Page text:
0 Posted by - March 3, 2015 - Wisdom

Okay, here we are, the research phase fo this process. One of my favorite parts. I’ve started watching kung fu movies tha I used to love as a kid. I’m trying to capture that feeling I had as a child in my own martial arts script. Hopefully, these movies will help me.

This last weekend at BAM here in New York, “Big Trouble in Little China” was playing. I’d never had the opportunity to see it on the big screen.

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The first thing that pops out at you is this sense that the world of the movie is really an underground world, a universe beyond the universe. That’s not particularly easy to achieve. It takes a combination of skills and choices.

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Filmmaker John Carpenter is a master at this. You can see great examples of this in some of his other films like “Escape from New York”, “They Live” and “Vampires.”

The protagonist is always operating beyond the accepted confines of the law, always privy to secrets nobody else knows. This knowledge plunges him into a world that’s a shadow world, a reality where he or she has to question everything and usually the impossible is possible.

Part fo the enjoyment of “Big Trouble…” is that sense that the filmmaker is letting you in on a secret, even though it’s just for a little while.

Carpenter strengthens this theme by his choice of locations. Alleys, tunnels and warehouses are the prefered choices. The characters are always moving down or further into the bowels of Chinatown.

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I love that scene in the alley where the two gangs meet. There are so many incredible martial artists in that scene. Erik Lee is the first name that comes to mind. Anybody who was anybody in the California Martial Arts scene was there.

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The fights are stylized, dynamic and cinematic. The skill of the practitioners is unquestioned.

If you’ve been a martial artist for some time you know it’s important that the fight scenes look authentic. Nothing ticks off the martial artist more than a technique in a movie that’s not done right. Now, don’t get me wrong, I love it when movie stars decide to learn Kung Fu for the role and do their own stunts. It’s admirable. But there’s nothing like watching the real thing. “Big Trouble…” certainly fulfills this requirement.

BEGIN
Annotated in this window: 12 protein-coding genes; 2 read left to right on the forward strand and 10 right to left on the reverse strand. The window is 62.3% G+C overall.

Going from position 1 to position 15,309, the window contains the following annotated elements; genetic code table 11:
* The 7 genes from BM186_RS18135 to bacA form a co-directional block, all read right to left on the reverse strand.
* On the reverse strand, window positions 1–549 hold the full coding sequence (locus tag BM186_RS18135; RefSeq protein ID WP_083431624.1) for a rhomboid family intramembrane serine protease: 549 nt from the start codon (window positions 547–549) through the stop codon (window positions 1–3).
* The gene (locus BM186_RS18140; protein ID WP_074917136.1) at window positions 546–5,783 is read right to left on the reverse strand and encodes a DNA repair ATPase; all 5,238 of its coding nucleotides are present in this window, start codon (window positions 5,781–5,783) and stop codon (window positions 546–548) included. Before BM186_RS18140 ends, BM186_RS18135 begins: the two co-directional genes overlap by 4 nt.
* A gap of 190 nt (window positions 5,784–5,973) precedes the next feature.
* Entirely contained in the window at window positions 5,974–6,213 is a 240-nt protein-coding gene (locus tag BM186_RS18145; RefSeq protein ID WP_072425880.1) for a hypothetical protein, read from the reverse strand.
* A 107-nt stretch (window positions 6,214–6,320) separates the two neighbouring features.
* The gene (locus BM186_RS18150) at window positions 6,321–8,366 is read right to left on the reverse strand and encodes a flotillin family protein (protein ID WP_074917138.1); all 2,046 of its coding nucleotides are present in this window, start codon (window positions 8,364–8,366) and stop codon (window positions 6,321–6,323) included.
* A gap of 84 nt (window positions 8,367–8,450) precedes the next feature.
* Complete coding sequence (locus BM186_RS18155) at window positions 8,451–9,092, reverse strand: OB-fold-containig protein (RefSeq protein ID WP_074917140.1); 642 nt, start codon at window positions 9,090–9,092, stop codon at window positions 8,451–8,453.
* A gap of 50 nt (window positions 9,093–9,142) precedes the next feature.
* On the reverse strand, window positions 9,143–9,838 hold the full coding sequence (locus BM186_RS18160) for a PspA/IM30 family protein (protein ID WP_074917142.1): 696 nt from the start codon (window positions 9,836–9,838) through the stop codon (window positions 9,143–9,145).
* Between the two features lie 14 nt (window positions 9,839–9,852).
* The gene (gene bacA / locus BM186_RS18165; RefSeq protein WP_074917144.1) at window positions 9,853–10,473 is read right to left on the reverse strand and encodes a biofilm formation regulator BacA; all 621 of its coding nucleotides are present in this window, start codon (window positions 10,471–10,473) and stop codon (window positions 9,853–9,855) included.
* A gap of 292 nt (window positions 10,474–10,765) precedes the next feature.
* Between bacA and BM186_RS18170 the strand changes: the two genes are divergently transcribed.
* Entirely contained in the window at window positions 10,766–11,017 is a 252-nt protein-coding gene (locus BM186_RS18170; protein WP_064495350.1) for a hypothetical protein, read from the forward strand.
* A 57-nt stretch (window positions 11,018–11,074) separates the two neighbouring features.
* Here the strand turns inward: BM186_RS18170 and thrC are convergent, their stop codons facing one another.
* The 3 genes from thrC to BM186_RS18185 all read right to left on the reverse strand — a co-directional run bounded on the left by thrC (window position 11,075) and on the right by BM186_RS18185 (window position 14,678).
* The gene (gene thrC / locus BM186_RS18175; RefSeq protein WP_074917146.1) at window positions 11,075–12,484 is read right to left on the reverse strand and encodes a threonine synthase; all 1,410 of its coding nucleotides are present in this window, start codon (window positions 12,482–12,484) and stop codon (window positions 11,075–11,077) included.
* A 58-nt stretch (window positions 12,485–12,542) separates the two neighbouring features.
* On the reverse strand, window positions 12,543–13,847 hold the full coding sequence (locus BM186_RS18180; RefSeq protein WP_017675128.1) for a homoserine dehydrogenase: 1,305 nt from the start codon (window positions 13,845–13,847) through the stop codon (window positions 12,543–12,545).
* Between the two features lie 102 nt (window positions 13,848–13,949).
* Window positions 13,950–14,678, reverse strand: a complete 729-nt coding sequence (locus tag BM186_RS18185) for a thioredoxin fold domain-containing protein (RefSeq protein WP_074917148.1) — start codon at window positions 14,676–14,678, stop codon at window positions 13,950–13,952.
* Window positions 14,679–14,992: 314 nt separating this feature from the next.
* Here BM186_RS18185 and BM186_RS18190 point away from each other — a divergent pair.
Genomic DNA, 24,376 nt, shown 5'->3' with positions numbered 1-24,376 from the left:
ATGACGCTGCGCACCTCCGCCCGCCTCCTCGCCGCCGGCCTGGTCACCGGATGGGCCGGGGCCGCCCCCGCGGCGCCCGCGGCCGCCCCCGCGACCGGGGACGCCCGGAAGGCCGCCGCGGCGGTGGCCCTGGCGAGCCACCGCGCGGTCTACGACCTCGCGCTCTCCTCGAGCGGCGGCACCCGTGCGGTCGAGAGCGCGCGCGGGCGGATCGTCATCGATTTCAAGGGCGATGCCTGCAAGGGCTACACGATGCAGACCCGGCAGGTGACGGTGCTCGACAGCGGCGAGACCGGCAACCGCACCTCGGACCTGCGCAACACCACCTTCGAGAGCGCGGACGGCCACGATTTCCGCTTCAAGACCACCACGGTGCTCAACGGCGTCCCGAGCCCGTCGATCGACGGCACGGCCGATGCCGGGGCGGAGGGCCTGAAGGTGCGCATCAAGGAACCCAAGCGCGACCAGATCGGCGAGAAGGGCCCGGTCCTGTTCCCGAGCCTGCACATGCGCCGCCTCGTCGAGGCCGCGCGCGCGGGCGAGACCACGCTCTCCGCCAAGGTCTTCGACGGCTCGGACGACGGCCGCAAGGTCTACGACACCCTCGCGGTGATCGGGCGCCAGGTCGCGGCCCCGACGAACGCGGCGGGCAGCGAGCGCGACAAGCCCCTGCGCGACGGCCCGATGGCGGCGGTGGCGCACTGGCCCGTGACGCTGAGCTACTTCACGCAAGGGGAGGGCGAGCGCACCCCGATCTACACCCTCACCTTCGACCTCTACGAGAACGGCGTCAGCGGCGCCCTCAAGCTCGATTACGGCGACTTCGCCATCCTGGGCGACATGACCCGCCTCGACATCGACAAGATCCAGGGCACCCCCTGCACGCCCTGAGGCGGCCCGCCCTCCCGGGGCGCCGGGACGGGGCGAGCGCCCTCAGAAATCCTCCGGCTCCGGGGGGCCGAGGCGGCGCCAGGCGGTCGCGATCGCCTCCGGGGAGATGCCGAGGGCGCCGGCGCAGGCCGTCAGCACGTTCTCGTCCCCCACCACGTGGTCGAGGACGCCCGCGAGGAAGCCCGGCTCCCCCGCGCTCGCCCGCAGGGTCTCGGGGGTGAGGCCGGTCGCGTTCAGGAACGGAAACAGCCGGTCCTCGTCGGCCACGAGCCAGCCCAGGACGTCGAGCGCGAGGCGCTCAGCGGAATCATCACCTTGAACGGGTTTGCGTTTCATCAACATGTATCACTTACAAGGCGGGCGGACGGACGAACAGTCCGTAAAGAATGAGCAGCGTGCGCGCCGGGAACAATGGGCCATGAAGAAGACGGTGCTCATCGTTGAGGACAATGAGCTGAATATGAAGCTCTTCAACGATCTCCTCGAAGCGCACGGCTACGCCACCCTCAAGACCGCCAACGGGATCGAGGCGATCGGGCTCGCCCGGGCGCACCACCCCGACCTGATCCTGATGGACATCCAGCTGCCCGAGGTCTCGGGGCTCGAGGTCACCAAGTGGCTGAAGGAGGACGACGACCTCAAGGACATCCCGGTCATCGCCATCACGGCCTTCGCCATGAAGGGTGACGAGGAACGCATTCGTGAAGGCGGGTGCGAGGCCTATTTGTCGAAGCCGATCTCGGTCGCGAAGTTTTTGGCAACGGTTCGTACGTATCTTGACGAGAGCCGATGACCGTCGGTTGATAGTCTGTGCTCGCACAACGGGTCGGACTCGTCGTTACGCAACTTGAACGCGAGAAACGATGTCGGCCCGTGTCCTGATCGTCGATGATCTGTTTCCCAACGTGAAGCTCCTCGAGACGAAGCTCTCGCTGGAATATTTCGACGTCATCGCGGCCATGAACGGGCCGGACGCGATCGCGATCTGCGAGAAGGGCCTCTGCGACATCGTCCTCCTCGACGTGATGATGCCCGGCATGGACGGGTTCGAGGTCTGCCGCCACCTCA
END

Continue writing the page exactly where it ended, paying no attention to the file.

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The wire work is a little outdated but you have to remember this is pre-Matrix, and the demand for acrobatic and unique wire work wasn’t so prevalent. Also the tone of the movie is rather campy and the stunt work reflects that.

It’s really a movie that doesn’t take itself to seriously and that’s one of the main joys of it. This brings me to the next point.

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The one thing that sets “Big Trouble…” apart from all others is not really the martial arts but Kurt Russel’s work. The humor he injects to every scene is absolutely magical. It elevates what could be a pretty mundane flick into a truly enjoyable movie. It turns it into a “bring your date on a Saturday popcorn movie.” You can tell her Kim Katrall from “Sex in the City” is in it. That should do the trick. If she doesn’t enjoy it then you should leave her immediately. Cite irreconcilable differences.

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The humor combined with the hallucinogenic imagery of an underground Chinatown make “Big Trouble…” a must watch for all martial art movie fans.

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It certainly gave me some very good ideas for my own script. I want that sense that you’re coming down with me into an underground world, a universe beyond the universe. I want the authenticity, the real martial artist. And I want lots of humor, so that people come back to see my movie again and again.